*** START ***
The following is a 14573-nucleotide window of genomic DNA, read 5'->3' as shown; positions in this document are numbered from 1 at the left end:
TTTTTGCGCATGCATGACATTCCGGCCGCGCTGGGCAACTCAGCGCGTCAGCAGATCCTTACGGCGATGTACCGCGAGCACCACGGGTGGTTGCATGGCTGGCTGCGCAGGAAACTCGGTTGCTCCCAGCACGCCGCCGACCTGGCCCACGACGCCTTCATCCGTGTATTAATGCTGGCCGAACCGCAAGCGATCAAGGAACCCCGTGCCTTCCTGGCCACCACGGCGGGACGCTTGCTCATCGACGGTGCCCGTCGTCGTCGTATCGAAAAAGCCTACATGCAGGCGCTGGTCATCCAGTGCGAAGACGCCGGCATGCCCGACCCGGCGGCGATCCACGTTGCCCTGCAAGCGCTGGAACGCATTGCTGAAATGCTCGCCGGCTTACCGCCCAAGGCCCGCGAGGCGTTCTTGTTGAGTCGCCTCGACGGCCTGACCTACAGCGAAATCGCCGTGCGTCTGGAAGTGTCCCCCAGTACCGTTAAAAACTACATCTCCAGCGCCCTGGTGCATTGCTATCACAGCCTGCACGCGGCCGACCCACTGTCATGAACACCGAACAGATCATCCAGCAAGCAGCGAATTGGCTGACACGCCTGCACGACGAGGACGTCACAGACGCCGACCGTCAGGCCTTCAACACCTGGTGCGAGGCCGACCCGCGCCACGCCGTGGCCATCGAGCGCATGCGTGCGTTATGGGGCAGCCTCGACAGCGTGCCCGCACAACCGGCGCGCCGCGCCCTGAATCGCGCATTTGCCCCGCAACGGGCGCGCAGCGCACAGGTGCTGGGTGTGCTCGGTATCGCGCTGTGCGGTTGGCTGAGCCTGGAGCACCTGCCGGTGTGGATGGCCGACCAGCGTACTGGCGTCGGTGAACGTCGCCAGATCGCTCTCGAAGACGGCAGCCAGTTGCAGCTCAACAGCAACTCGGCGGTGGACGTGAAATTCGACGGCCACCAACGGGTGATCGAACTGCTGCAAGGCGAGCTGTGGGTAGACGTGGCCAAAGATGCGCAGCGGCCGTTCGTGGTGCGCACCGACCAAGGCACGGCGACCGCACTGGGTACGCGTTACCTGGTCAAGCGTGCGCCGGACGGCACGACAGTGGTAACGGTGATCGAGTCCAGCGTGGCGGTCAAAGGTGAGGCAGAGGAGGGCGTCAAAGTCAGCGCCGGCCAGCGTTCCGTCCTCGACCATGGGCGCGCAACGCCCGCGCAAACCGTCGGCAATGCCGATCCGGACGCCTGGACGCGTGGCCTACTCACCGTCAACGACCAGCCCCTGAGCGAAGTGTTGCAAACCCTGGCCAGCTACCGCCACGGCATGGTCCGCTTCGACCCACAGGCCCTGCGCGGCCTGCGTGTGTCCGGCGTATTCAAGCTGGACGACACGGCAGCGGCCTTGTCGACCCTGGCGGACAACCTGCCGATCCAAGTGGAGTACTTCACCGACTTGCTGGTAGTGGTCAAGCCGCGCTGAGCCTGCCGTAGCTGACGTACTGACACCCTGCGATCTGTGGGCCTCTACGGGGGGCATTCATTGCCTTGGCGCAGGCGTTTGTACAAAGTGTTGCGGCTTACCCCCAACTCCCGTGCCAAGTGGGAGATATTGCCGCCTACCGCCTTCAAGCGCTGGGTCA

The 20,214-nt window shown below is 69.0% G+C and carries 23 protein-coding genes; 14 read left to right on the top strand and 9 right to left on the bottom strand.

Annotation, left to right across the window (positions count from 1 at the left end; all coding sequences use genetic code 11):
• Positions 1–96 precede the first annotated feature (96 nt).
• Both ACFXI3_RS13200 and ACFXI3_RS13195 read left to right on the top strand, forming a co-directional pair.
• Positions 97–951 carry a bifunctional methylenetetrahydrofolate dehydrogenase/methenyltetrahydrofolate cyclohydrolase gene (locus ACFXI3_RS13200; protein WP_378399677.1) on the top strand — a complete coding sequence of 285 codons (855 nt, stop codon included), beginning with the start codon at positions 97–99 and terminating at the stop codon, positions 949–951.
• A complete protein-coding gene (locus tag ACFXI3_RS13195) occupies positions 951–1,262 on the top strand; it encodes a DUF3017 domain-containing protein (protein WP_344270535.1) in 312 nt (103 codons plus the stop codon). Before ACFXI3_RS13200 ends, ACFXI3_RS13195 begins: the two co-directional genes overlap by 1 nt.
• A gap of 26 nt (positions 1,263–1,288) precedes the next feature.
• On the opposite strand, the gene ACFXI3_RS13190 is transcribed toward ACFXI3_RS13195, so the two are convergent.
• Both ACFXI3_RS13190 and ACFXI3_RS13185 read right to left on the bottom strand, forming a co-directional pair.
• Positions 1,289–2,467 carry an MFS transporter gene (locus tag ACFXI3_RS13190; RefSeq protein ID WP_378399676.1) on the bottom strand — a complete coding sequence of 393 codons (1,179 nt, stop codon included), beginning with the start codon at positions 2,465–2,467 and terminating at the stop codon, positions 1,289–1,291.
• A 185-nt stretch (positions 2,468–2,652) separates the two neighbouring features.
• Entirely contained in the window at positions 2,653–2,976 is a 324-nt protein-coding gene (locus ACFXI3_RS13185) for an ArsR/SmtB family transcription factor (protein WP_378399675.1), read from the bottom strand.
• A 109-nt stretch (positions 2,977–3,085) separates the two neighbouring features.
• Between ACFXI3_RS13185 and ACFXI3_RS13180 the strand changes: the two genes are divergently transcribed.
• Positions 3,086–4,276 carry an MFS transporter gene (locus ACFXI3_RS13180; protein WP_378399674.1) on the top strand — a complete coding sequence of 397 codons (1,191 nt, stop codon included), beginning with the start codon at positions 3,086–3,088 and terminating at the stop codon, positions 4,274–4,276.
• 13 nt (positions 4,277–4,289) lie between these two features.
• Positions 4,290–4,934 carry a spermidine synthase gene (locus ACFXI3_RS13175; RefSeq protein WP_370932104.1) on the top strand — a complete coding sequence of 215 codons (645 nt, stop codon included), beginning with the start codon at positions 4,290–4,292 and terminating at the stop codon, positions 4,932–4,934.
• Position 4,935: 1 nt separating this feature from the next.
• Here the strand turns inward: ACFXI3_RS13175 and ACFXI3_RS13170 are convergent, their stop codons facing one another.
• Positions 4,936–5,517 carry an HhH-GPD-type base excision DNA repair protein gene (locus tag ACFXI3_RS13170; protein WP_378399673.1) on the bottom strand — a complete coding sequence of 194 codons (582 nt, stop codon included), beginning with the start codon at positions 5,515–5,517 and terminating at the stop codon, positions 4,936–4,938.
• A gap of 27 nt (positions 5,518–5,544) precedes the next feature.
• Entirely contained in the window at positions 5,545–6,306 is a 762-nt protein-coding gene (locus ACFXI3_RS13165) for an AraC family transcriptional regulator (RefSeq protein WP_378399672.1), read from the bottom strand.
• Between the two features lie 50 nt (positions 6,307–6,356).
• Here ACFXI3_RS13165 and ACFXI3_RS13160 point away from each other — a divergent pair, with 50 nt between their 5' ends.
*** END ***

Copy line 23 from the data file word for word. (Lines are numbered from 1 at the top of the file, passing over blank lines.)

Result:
• A gap of 27 nt (positions 5,518–5,544) precedes the next feature.